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From India to Venezuela, the NSA whistleblower's case takes on different shades of symbolism.
Americans have debated for weeks now where fugitive intelligence contractor Edward Snowden falls on the continuum between traitor and hero. But his actions have had political resonance abroad, too. The NSA secrets Snowden revealed and his decision to make them public have strained relationships with some of the United States' closest allies, while the whistleblower's bold exposure of US government intrusions garnered respect from others.
From his awkward refuge in Moscow's airport, Snowden, who is wanted in the United States on Espionage Act charges, has now requested asylum from more than 20 countries. Many have already turned him down, but average citizens even in those countries don't necessarily feel the same way as their governments.
GlobalPost correspondents take the pulse of populations from Ecuador to India.
Snowden has lodged asylum requests with five Latin American countries, one of which — Brazil — has already flatly rejected his advances.
The others are Ecuador, Bolivia and Venezuela — which have, to varying degrees, been making sympathetic noises — and Cuba and Nicaragua, which have played their cards closer to their chests.
Initially the front-runner expected to shelter the NSA whistleblower, Ecuador has now edged toward the back of the line of Snowden's reluctant suitors. President Rafael Correa withdrew the temporary travel documents provided by his London consul that allowed Snowden to fly from Hong Kong to Moscow, even telling the UK’s Guardian that pass was a “mistake.”
For good measure, Correa has now said publicly that the consul will be “sanctioned” for acting without authorization. And in case that wasn't clear enough, he added that Snowden’s asylum request could only be considered once he is on Ecuadorean soil or in one of the South American country’s embassies.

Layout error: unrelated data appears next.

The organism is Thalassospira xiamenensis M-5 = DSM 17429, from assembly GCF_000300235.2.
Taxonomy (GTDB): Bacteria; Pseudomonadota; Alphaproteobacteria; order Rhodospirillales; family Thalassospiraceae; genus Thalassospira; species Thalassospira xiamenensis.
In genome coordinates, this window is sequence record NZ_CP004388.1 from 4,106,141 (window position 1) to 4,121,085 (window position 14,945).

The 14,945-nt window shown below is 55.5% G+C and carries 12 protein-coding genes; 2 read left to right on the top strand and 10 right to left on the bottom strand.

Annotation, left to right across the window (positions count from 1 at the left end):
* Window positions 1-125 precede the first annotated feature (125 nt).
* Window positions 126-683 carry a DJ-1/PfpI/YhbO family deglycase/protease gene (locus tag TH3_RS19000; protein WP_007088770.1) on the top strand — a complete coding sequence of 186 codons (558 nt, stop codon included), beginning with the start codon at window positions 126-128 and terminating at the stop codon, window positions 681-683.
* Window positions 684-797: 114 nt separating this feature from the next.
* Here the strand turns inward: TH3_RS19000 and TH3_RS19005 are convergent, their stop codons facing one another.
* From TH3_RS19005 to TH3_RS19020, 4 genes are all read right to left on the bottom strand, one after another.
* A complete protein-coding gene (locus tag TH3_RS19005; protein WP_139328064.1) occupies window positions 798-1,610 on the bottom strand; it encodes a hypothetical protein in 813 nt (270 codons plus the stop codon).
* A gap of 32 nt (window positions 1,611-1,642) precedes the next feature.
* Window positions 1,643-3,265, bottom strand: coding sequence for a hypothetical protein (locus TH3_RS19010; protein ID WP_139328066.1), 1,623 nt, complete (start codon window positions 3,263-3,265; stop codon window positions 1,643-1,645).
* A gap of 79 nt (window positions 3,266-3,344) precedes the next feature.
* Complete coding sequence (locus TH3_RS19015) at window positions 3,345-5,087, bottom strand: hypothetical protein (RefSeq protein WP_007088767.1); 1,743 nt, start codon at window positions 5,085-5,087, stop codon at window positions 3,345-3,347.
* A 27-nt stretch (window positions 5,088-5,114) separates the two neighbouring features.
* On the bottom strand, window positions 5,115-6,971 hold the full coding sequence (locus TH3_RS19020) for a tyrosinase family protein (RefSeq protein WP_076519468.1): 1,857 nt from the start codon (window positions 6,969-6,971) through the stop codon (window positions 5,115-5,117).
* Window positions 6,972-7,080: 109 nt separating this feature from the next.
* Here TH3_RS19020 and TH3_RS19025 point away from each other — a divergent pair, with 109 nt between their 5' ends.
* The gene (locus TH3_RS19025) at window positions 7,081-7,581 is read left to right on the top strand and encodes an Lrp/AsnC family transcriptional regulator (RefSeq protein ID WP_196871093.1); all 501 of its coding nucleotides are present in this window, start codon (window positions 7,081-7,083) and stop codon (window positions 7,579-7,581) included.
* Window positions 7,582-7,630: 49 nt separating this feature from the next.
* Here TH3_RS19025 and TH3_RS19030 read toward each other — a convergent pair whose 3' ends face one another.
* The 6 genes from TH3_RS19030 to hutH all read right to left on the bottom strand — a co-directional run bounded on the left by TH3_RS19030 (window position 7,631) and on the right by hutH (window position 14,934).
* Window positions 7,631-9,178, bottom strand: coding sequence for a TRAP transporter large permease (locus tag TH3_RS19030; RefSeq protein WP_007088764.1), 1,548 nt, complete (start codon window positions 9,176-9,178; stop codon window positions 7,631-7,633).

That's possibly some smart positioning by Correa, who would want to be seen to be following due process should he ever grant asylum.
But equally, the intense pressure that Washington has likely been exerting behind the scenes on Quito — along with a charm offensive from Vice President Joe Biden, who called Correa directly over the weekend — may just have paid off. Snowden may need to scratch any plans for trekking in the Ecuadorean Andes or sipping pina coladas on its Pacific beaches.
Visiting Russia’s Vladimir Putin this week, Venezuelan President Nicolas Maduro publicly expressed support for Snowden, saying the whistleblower needs the “world’s protection.”
“He did not kill anyone and he did not plant a bomb,” Maduro said, according to Russian media cited by The New York Times. “He only said a big truth to prevent wars.”
But whether that position translates to offering Snowden refuge is unclear.
Some Venezuelans mocked the situation. Blogger Francisco Toro wrote a satirical piece to "make the case for our homeland as the clearly superior destination for irony-immune freedom of information martyr types."
"As you know, we are anti-imperialists to the core … so don’t pay attention to those gushing pictures of our foreign minister with John Kerry, they don’t mean anything. When we keep an American, we keep him for good. Just ask Tim Tracy!" Toro wrote, referring to a US filmmaker whom Venezuelan authorities detained in April for allegedly spying and expelled in June.
But Maduro claimed he wasn't in Moscow to talk about Snowden's fate. He stressed that his focus was on striking oil and gas deals with the Putin administration — not spiriting the leaker away in his plane.
That leaves Cuba, Bolivia and Nicaragua, whose anti-US credentials are not in doubt.
Also visiting Moscow this week, Bolivian President Evo Morales has increasingly risen the ranks of likely suitors. He indicated he would “consider” an asylum bid from Snowden.
"I know that the empires have an espionage network and are against the so-called developing countries. And in particular, against those which are rich in natural resources," he added.
Morales has been demanding — unsuccessfully so far — that the US extradite his predecessor, Gonzalo Sanchez de Lozada, back to La Paz where he is due to face charges of human rights crimes.
Morales might decide to grant safe haven to Snowden in a tit-for-tat move responding to the Obama administration’s non-cooperation regarding Sanchez de Lozada. He might also regard Snowden as the perfect bargaining chip.